Other critics have called for it to be completely funded by private sources even if the county serves as a conduit for the bond. “If you can justify to a bond investor that the project is good enough to float a bond on, then do it and pay back the bond note”, said Delaware Taxpayer Coalition Leader Dave Burris. Global Spectrum, the consulting firm which manages 67 facilities across the nation, says it will pay for operations and maintenance, but will not make enough to cover debt service.<
Delaware State University has announced that they will proceed with a new arena regardless of the outcome. It remains curious why they won’t come up with more money in exchange for part ownership. Nonetheless this means that taxpayers may eventually have to come up with more money than with the majority privately funded Delaware Civic Center.
It remains a controversial issue. What are your thoughts? It seems the committee appointed to give answers has given us more questions.
Governor Huckabee won straw poll in Delaware 22 January, 2008Posted by David Anderson in Election 2008, Event, federal.
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Sussex County Republicans had a great event last Monday. It was a proxy presidential debate with Delaware campaign representatives. State Vice Chair Vance Phillips and i represented Gov. Huckabee. The Governor won. We had scores of signs taken and several sign ups. There was a rally last night. Join the team in Delaware. Email me email@example.com
A Word from Governor Huckabee Post SC 22 January, 2008Posted by David Anderson in Election 2008, federal.
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We came so very close in South Carolina last night. I am extremely proud of our team and the effort everyone put in. Thank you! While we would liked to have finished in first place, we will take a second place finish and focus on the next miles in this marathon race. Florida is next on January 29 and Super Tuesday only days later on February 5.
We need to re-focus on the primaries ahead and everyone needs to pitch in.
Here is what you can expect from us in the hours ahead:
1) A national call for volunteers in Florida. Whether you live in Florida or you are from out of state, we need and welcome your support. We made this announcement on the campaign blog earlier this evening and you can read it here.
2) Launch of online headquarters in every Super Tuesday primary state. We will need bloggers in each state to help organize our grassroots efforts. We will send state specific emails discussing our goals in each state.
3) A national drive to increase the size of our list of campaign supporters. Clearly every vote counts and the growth of our supporter list is critical. We will set a specific goal and encourage everyone to recruit their friends to our team.
4) A fundraising drive to raise money to help fuel our efforts in Florida and many of the key Super Tuesday states where we have a deep base of support.
I said last night and I meant it, running for President is a process. Today we reset ourselves, recharged and we are ready to hit the campaign trail with a new burst of energy. Let’s win this together
Dr. King Still Shapes America 21 January, 2008Posted by David Anderson in Uncategorized.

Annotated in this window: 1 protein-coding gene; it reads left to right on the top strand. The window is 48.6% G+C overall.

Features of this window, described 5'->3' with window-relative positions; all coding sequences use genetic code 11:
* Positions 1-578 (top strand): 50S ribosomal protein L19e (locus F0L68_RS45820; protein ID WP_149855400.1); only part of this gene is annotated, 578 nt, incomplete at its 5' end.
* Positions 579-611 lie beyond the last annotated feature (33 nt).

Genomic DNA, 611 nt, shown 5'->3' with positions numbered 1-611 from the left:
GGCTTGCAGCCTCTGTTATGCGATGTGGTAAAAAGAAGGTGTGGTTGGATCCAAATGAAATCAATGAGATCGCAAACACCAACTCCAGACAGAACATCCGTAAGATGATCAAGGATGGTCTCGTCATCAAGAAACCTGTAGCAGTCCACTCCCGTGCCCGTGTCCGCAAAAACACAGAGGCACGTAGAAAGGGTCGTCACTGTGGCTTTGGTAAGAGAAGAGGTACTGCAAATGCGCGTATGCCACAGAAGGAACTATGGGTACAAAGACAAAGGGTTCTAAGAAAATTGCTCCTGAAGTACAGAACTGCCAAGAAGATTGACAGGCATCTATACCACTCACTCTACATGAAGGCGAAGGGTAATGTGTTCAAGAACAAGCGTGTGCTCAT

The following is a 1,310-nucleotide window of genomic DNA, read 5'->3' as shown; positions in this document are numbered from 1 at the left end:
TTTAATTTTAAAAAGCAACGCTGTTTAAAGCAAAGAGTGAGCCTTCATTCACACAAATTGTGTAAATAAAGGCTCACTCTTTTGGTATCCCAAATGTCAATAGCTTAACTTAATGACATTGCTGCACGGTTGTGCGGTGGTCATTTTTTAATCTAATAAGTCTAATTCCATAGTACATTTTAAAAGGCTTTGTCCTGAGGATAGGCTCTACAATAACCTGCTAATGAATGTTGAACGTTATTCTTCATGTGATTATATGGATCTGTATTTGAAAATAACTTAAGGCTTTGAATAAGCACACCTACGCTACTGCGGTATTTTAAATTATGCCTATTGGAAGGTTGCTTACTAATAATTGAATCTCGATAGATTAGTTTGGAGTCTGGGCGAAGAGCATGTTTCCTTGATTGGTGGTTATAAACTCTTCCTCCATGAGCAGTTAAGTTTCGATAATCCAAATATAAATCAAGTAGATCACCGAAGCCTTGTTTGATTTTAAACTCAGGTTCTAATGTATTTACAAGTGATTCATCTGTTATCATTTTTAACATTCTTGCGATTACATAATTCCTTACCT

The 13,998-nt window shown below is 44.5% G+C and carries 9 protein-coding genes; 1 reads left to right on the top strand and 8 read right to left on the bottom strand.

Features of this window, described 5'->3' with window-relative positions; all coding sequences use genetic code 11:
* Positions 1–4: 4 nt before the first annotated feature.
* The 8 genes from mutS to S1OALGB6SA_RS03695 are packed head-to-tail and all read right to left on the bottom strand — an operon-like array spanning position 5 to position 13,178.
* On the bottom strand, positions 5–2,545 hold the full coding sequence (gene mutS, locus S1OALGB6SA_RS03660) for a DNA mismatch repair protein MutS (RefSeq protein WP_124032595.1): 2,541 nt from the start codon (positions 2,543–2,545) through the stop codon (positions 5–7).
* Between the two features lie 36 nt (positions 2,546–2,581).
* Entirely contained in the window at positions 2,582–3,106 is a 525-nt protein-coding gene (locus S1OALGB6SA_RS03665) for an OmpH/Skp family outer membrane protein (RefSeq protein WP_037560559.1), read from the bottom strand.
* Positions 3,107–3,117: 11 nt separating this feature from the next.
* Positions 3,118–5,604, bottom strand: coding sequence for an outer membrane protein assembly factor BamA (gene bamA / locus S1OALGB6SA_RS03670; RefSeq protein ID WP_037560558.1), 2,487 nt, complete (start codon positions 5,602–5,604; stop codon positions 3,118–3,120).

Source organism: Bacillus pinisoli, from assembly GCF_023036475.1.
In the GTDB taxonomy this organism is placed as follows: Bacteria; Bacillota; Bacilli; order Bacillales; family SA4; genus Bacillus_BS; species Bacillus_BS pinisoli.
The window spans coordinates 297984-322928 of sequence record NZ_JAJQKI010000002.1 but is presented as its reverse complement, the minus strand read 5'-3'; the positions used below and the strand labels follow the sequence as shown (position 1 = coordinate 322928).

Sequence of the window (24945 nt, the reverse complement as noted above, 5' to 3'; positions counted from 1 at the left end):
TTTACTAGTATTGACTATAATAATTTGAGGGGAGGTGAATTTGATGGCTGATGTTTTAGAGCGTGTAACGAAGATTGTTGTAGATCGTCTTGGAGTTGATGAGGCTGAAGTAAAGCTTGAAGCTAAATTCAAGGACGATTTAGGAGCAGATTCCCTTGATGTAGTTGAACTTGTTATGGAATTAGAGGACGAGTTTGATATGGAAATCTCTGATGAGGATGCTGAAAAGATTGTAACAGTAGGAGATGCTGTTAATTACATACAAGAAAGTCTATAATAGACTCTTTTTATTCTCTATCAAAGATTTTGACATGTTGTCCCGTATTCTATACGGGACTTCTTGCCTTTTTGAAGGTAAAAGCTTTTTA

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Dr. King was a man of big ideas and great ideals. He stated in his 1964 acceptance speech for the Nobel Prize, “I refuse to accept the idea that the ‘isness’ of man’s present nature makes him morally incapable of reaching up for the eternal ‘oughtness’ that forever confronts him”. Dr. King believed that we could achieve greatness. He called us to move beyond where we are to go where we should be. That is historic leadership and in my opinion he was one of the greatest figures of the 20th Century.
No other single person has affected my life as much as Dr. King. He opened the doors of American system to all. He battered down the lie of inferiority and highlighted the truth of the greatness with in the human spirit.
The King family has sacrificed much over the years. They have dealt with tragedy. They have shown dignity and Christian character like few others. Rev. King Sr. saw two sons and his wife die tragedically. Yet he stated, I can hate no one. The big idea that the King family gave us was that living a life dedicated to love and justice allows us to soar.
We have many challenges facing us today. Many Americans believe that our best days are in the past. I am convinced that America always produces the leadership it needs for the times. I just pray that we are not too cynical to hear it.
Are there two Americas or two views of America. 12 January, 2008Posted by David Anderson in Election 2008.
Saturday, January 12, 2008
–>The latest Rasmussen Reports telephone survey finds that 62% of likely voters believe American society is fair and decent. Twenty-eight percent (28%) of voters disagree and find it unfair and discriminatory.These results are similar to those found last month, when 60% felt society was fair and decent.As in last month’s survey, there were significant differences in opinion between different partisan and demographic groups. While 84% of Republicans said they felt society is fair and decent, only 49% of Democrats agreed. On the other side, only 9% of Republicans see society as unfair and discriminatory and 41% of democrats hold that view.Sixty-seven percent (67%) of white voters think society is fair and decent, but 64% of black voters take the opposite view.
There is also a significant ideological divide on this question. The overwhelming majority of conservatives (70%) view society as fair and decent while only 20% take the opposite view. Liberals are more evenly split on the matter—53% of them believe think society is fair and decent while 37% say it is unfair and discriminatory.